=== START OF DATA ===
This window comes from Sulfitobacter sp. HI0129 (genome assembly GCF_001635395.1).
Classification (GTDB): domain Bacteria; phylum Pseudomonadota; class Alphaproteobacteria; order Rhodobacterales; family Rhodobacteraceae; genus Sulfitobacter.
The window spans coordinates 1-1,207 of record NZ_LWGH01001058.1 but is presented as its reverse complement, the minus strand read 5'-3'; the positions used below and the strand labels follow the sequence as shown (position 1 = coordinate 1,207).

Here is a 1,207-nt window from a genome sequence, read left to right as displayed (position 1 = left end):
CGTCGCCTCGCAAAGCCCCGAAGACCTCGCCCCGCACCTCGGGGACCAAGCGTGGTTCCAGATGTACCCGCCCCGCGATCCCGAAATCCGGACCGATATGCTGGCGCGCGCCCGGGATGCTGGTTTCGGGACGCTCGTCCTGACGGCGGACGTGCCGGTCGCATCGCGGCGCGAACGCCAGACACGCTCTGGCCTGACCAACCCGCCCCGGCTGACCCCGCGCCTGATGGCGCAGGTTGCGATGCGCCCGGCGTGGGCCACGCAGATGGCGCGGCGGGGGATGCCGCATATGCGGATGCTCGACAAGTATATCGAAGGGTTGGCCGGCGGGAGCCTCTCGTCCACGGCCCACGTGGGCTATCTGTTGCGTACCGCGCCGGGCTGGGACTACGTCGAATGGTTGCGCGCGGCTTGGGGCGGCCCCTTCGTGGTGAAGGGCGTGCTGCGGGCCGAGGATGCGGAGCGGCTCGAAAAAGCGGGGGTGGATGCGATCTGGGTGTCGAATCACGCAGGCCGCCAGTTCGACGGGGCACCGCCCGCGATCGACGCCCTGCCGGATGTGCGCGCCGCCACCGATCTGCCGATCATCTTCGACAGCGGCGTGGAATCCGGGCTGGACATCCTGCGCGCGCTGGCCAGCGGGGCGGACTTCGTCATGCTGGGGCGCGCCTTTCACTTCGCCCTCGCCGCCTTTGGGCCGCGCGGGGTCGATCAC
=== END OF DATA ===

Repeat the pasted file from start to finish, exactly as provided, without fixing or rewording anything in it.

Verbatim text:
This window comes from Sulfitobacter sp. HI0129 (genome assembly GCF_001635395.1).
Classification (GTDB): domain Bacteria; phylum Pseudomonadota; class Alphaproteobacteria; order Rhodobacterales; family Rhodobacteraceae; genus Sulfitobacter.
The window spans coordinates 1-1,207 of record NZ_LWGH01001058.1 but is presented as its reverse complement, the minus strand read 5'-3'; the positions used below and the strand labels follow the sequence as shown (position 1 = coordinate 1,207).

Here is a 1,207-nt window from a genome sequence, read left to right as displayed (position 1 = left end):
CGTCGCCTCGCAAAGCCCCGAAGACCTCGCCCCGCACCTCGGGGACCAAGCGTGGTTCCAGATGTACCCGCCCCGCGATCCCGAAATCCGGACCGATATGCTGGCGCGCGCCCGGGATGCTGGTTTCGGGACGCTCGTCCTGACGGCGGACGTGCCGGTCGCATCGCGGCGCGAACGCCAGACACGCTCTGGCCTGACCAACCCGCCCCGGCTGACCCCGCGCCTGATGGCGCAGGTTGCGATGCGCCCGGCGTGGGCCACGCAGATGGCGCGGCGGGGGATGCCGCATATGCGGATGCTCGACAAGTATATCGAAGGGTTGGCCGGCGGGAGCCTCTCGTCCACGGCCCACGTGGGCTATCTGTTGCGTACCGCGCCGGGCTGGGACTACGTCGAATGGTTGCGCGCGGCTTGGGGCGGCCCCTTCGTGGTGAAGGGCGTGCTGCGGGCCGAGGATGCGGAGCGGCTCGAAAAAGCGGGGGTGGATGCGATCTGGGTGTCGAATCACGCAGGCCGCCAGTTCGACGGGGCACCGCCCGCGATCGACGCCCTGCCGGATGTGCGCGCCGCCACCGATCTGCCGATCATCTTCGACAGCGGCGTGGAATCCGGGCTGGACATCCTGCGCGCGCTGGCCAGCGGGGCGGACTTCGTCATGCTGGGGCGCGCCTTTCACTTCGCCCTCGCCGCCTTTGGGCCGCGCGGGGTCGATCAC